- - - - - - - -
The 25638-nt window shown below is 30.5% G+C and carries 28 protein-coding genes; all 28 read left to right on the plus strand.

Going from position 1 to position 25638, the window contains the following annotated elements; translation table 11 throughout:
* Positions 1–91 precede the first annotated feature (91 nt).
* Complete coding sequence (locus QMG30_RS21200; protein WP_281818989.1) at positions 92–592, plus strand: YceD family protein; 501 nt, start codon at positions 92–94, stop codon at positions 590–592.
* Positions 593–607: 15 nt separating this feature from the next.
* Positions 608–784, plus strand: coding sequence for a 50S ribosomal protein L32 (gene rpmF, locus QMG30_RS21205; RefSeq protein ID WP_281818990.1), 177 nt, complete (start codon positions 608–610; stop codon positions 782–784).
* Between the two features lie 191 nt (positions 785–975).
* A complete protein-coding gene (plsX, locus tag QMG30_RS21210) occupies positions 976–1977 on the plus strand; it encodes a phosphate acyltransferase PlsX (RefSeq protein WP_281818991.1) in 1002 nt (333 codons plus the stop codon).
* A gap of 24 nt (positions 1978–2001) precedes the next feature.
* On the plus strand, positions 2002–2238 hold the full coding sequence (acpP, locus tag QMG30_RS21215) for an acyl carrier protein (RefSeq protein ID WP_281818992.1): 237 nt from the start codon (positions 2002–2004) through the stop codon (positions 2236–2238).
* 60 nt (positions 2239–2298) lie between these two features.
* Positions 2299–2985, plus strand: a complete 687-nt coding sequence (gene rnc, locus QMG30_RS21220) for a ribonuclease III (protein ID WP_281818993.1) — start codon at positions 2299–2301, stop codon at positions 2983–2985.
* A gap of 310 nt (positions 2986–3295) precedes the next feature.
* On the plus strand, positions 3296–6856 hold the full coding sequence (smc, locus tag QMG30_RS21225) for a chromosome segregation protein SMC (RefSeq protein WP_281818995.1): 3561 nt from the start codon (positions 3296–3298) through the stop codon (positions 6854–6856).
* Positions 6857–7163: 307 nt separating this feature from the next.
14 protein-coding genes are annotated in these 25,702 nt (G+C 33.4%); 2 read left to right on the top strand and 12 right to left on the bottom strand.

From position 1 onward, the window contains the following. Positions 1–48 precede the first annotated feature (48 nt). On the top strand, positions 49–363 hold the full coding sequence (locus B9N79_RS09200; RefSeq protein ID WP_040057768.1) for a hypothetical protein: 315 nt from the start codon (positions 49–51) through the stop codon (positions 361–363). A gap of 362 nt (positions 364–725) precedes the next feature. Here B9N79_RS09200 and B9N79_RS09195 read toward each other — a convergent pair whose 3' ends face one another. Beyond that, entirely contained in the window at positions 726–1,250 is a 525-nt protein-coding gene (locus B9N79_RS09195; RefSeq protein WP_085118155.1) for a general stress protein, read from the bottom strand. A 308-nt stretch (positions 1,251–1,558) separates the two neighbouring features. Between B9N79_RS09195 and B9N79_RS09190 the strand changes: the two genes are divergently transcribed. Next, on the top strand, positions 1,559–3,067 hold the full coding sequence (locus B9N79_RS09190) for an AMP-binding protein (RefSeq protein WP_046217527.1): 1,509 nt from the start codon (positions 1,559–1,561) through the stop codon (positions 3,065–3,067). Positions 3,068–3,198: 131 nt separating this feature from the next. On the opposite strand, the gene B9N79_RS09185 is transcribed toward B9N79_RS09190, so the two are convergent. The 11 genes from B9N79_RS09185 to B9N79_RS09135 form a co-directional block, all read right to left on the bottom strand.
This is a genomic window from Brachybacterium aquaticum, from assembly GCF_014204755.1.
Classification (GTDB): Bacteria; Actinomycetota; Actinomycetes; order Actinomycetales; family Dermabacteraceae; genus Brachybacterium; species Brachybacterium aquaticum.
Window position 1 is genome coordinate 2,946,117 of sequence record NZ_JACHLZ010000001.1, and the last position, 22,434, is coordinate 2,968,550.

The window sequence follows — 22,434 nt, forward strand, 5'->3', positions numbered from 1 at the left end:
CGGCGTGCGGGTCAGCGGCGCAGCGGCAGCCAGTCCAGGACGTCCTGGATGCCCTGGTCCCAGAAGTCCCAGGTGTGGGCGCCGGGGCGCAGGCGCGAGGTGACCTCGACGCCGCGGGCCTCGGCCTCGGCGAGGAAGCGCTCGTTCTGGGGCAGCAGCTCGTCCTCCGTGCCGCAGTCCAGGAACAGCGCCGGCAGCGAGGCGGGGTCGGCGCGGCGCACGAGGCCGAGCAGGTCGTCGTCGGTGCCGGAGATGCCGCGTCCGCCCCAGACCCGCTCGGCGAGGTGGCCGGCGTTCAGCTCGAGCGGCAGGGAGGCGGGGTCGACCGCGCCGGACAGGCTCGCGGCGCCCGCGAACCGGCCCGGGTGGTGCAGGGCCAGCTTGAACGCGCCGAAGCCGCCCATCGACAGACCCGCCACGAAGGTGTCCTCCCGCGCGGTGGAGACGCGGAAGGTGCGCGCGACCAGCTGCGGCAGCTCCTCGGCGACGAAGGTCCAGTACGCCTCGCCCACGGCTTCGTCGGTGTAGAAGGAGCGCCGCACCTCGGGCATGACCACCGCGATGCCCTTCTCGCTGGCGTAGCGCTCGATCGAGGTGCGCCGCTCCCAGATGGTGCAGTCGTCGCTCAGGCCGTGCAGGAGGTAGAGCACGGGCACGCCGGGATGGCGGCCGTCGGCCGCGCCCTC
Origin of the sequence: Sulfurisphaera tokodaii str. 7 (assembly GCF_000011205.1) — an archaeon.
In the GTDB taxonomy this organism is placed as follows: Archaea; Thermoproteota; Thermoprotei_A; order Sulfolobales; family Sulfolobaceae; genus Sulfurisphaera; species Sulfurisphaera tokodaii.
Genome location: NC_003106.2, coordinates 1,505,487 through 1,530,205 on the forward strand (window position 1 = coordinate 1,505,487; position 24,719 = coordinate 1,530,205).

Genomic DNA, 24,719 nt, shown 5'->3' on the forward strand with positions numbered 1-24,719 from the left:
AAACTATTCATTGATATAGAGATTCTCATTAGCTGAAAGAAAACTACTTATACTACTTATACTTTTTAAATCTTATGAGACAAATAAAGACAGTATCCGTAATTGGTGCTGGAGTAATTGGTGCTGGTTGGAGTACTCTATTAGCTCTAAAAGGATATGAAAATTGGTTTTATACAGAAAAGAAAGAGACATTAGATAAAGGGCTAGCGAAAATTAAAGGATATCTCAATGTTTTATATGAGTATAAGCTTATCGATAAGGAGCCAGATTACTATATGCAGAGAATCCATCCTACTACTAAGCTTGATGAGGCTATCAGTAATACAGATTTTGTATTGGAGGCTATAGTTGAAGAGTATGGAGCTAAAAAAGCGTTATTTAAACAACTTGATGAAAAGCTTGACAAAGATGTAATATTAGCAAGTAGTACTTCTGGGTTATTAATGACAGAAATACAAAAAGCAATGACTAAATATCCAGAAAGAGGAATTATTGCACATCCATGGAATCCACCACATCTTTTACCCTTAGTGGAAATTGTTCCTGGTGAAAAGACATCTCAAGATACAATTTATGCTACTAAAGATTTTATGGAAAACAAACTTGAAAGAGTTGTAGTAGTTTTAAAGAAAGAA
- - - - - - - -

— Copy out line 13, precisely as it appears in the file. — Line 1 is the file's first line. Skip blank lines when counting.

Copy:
* A gap of 310 nt (positions 2986–3295) precedes the next feature.